In San Francisco, a gay group employs the cross, the crown of thorns and men with beards as part of their "contest." I’ll leave the rest to someone’s twisted imagination.

It has always been something of a curiosity to Christians that Jesus wasn’t mocked then – or now – for what He did. He demonstrated compassion and concern for the poor and forgiveness to prostitutes and tax collectors who repented.

Rather, He was mocked for the darkness He revealed in each of us and the refusal by many to come to the Light, because they (and we) prefer to remain in darkness rather than be cleansed by the light. Perhaps this mocking has something to do with the way a few who claim to be His followers misrepresent Him. That may be worth mocking, but He isn’t.

Today’s mockers would never dare to speak ill of Muhammed. They might have their throats slit, or their homes blown-up.

A cartoonist, who did something as innocent as portraying Muhammed in a bear costume, received death threats.

Others have been the victims of more than threats. They have been murdered because they “offended” some self-appointed defender of Islam. No wonder people are afraid to mock Muhammed. Jesus is always a safe target, because His followers are unlikely to retaliate, just as He did not retaliate when false charges were brought against Him.

For the atheists and other unbelievers who enjoy mocking events holy to Christians, I recommend setting aside on the calendar a special day for them to enjoy and celebrate. Let it be April 1, because “the fool has said in his heart, ‘There is no God.’”

As for mocking Jesus, I give you this verse from Galatians 6:7: “Do not be deceived: God is not mocked, for whatever one sows, that will he also reap.”

Christians Flock To Jerusalem For Good Friday


JERUSALEM - Christian pilgrims filled the cobblestone alleyways of old Jerusalem to mark Good Friday, commemorating Jesus' crucifixion in the city two millennia ago.

Thousands of international visitors and local Christians retraced Jesus' last steps down the Via Dolorosa, which is Latin for "Way of Suffering."

The route ends at the ancient Church of the Holy Sepulcher, revered as the site of Jesus' crucifixion, burial and his resurrection two days later on Easter Sunday.

"All my life I've been waiting for this wish — I've been wishing for one day to come here in Jerusalem to worship. I wanted to step where my lord stepped," said Roshan Futsom, a pilgrim from Toronto, Canada.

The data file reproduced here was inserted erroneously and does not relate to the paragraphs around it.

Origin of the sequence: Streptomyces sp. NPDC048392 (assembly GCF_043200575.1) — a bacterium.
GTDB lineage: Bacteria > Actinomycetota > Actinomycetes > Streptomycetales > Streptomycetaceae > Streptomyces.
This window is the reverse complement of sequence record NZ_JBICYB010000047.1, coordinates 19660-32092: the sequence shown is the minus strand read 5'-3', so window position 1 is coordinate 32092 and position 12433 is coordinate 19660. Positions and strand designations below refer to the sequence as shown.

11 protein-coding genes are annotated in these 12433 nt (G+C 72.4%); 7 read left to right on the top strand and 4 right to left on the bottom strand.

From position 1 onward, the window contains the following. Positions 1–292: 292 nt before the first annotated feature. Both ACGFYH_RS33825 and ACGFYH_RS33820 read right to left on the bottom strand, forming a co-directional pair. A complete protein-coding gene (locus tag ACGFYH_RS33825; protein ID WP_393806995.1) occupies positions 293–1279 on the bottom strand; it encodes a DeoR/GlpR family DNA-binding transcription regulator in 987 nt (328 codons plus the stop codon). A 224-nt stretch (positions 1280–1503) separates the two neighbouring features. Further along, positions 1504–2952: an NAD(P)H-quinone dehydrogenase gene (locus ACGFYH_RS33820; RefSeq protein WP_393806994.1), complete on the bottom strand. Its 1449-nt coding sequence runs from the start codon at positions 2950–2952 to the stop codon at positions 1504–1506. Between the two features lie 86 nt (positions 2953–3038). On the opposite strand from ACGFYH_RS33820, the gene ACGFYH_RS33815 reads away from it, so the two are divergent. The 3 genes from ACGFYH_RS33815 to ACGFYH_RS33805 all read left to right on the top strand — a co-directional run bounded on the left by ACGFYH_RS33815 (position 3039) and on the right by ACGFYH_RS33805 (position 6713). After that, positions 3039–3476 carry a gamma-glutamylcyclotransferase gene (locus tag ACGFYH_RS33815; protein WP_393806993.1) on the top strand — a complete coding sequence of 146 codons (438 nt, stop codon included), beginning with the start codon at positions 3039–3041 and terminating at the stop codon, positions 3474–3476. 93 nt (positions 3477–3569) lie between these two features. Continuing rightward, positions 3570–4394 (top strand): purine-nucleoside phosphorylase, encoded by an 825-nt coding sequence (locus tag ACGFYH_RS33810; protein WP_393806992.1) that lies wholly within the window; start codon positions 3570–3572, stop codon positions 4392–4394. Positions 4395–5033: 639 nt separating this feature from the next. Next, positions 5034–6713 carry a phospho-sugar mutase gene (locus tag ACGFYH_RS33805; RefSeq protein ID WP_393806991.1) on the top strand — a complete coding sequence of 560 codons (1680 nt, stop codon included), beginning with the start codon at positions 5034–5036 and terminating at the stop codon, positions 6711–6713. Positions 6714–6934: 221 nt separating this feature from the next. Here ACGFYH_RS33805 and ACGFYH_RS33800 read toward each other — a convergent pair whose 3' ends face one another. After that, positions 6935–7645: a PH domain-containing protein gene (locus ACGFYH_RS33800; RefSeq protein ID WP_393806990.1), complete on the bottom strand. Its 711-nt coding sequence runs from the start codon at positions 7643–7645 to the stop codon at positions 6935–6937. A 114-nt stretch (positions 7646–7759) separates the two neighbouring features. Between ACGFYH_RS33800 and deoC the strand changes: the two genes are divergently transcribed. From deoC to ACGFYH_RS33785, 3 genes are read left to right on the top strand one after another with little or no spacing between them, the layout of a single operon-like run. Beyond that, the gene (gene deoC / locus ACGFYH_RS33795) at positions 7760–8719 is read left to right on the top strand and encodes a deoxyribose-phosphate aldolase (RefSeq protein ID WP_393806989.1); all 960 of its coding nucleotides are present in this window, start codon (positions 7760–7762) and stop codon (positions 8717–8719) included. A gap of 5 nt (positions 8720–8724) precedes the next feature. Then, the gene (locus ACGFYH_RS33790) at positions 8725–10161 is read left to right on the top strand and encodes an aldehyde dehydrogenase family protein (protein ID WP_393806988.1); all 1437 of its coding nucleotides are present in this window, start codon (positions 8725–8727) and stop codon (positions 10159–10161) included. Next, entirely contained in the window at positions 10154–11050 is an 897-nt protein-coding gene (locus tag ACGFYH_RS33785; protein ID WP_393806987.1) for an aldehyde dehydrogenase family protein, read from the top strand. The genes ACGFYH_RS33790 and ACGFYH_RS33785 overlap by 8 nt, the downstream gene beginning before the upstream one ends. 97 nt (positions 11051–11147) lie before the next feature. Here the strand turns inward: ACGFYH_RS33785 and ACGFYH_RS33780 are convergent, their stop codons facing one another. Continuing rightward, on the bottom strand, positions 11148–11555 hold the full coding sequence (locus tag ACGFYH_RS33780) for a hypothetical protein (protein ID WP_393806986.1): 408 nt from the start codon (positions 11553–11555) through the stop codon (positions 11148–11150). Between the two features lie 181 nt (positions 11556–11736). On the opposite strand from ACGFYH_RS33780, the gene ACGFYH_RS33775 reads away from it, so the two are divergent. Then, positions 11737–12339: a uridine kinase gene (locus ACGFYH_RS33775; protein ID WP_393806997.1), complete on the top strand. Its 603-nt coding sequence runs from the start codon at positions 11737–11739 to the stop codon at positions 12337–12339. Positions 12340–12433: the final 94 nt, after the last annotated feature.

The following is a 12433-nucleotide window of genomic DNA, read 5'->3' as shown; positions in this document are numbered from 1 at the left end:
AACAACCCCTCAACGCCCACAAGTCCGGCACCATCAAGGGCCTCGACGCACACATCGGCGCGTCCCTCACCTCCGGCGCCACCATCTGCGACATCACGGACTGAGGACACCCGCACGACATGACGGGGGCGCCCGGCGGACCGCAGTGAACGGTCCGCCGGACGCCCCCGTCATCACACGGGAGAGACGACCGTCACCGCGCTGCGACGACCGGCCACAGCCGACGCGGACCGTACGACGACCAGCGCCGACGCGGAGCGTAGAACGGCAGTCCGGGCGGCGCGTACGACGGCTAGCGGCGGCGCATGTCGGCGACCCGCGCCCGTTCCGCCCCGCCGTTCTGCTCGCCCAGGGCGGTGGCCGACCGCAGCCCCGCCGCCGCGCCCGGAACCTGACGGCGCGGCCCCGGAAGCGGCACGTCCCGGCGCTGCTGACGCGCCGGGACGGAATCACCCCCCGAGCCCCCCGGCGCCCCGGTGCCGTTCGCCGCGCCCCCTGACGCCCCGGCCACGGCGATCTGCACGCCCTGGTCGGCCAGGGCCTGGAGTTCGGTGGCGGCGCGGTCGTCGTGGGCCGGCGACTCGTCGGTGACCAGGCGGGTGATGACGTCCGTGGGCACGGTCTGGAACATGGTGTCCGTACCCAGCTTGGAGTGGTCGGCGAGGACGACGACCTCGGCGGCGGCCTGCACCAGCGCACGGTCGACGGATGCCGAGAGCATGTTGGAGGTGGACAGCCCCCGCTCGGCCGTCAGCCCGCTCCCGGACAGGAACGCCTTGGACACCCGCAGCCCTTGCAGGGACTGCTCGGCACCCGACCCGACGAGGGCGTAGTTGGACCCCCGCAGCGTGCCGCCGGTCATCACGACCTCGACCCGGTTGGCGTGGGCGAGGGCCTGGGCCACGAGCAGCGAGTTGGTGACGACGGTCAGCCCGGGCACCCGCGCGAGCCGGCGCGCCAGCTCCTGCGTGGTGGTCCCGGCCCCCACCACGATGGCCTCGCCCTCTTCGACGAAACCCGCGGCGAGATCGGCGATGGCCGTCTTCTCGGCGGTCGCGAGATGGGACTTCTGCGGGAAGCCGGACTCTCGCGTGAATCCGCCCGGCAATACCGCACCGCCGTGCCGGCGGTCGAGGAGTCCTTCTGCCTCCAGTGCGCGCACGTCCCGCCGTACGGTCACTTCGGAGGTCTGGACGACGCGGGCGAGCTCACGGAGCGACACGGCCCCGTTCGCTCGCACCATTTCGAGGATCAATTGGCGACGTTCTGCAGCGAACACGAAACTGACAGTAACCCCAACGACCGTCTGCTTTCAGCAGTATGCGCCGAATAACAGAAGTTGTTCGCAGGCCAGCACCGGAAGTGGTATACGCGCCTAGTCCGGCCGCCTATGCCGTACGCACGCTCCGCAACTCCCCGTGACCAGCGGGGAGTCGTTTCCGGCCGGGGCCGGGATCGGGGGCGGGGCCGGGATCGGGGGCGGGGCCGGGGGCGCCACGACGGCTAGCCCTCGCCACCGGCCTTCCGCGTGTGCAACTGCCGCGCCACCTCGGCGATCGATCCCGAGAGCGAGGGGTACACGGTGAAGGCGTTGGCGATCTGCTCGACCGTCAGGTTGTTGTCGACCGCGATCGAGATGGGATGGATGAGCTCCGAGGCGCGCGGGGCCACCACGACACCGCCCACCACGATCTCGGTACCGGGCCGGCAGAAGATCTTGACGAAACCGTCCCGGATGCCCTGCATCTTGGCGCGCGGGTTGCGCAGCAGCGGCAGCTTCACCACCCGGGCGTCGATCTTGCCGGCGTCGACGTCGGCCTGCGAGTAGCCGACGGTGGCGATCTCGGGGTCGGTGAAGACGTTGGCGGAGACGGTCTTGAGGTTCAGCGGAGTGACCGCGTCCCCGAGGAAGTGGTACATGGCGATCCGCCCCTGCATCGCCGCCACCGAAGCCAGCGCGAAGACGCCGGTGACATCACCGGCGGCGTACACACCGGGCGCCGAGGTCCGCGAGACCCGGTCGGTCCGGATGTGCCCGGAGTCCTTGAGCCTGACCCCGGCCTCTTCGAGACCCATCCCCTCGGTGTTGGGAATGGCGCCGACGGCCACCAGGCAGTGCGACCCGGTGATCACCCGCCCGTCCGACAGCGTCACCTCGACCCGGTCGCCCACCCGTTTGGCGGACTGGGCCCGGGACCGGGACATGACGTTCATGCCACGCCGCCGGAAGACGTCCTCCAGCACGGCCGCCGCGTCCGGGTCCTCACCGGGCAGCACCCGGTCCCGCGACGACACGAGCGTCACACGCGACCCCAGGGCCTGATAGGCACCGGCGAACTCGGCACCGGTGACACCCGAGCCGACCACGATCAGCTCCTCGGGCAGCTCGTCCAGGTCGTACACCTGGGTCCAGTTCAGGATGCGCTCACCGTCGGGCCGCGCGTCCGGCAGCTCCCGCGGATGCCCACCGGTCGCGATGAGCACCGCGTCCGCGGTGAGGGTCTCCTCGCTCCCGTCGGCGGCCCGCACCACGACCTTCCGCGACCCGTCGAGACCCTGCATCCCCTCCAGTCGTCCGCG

"This is a special energy, a special love. I cannot explain," said another pilgrim, Miodrag Ivanovic of Belgrade, Serbia, who was on the Via Dolorosa with a large wooden cross on his shoulder.

Jerusalem's walled Old City was crowded Friday with adherents of different churches and faiths. The calendars of the Orthodox and Roman Catholic churches coincide this year, so the sects are marking the holy week together. This has required careful arrangements to avoid conflicts among the many ceremonies and processions of each church.

Jews are currently celebrating the week long Passover festival, and the city's Jewish Quarter was also full of visitors Friday.

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AAA Seeing A Rise In Calls From Drivers Who Have Run Out Of Gas

PITTSBURGH (KDKA) — With gas prices pushing $4 a gallon, a lot of people are trying to stretch their dollar at the gas pump, but some of them are trying to stretch it a little too far.

Since the beginning of March, AAA has seen an 18 percent increase in the number of roadside calls for people running out of gas.

“I never put a lot in because I can’t afford to fill it up,” Leo Greek, a stranded motorist, said.

He says he’s not even sure how much it would cost to fill up his truck these days because he hasn’t done it for a while. He gets only what he needs and today he underestimated.

“It’s frustrating,” Greek said. “I can’t believe it has to be that expensive, but I know everybody’s going through it.”

According to AAA, gas prices in the Pittsburgh area have gone up 26 cents per gallon in the last month.

“Before it was more absentminded than anything else,” Jim Krebs with Brighton Service said. “But now, I believe that’s what it is. I believe people are like, ‘Man, I got to buy something else so I’m not going to put gas in the car. I should be able to make it,’ and they don’t.

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Europe Facing Worst Drought In More Than A Century

The Dutch have banned barbecues, camp fires and outdoor smoking this Easter, while the Swiss are forecasting potentially the worst drought in Europe for more than a century.

Either way, prayers in Europe this Easter holiday weekend are as likely to call for rain as anything else -- with serious fears over the wheat harvest, its impact on already sky-high global food prices and, of course, devastating brush fires.

A year ago, it was Russia that bore the brunt of global warming, and with the price of benchmark wheat futures jumping by more than a fifth since the spring in the global market hub of Chicago, farmers everywhere are busy scanning the skies for soothing signs.

Traditional Easter fairs in the east and the north of the Netherlands have been cancelled because of the risk of fires posed by the extraordinarily dry weather affecting northern Europe, Dutch news agency ANP said.

In the eastern half of the country, one of Europe's biggest traders, outdoor family barbecues, smoking and camp fires are a strict no-no.

In the Swiss canton of Zurich, officials began moving trout this week from the river Toess before their habitat dried up.

This year threatens to bring "one of the most significant droughts since 1864," the year when records began in Switzerland, said Olivier Duding, a climatologist from Swiss weather service Meteosuisse.

The drought in western Switzerland over the last 12 months is as severe as those recorded in 1884 and 1921, Meteosuisse said.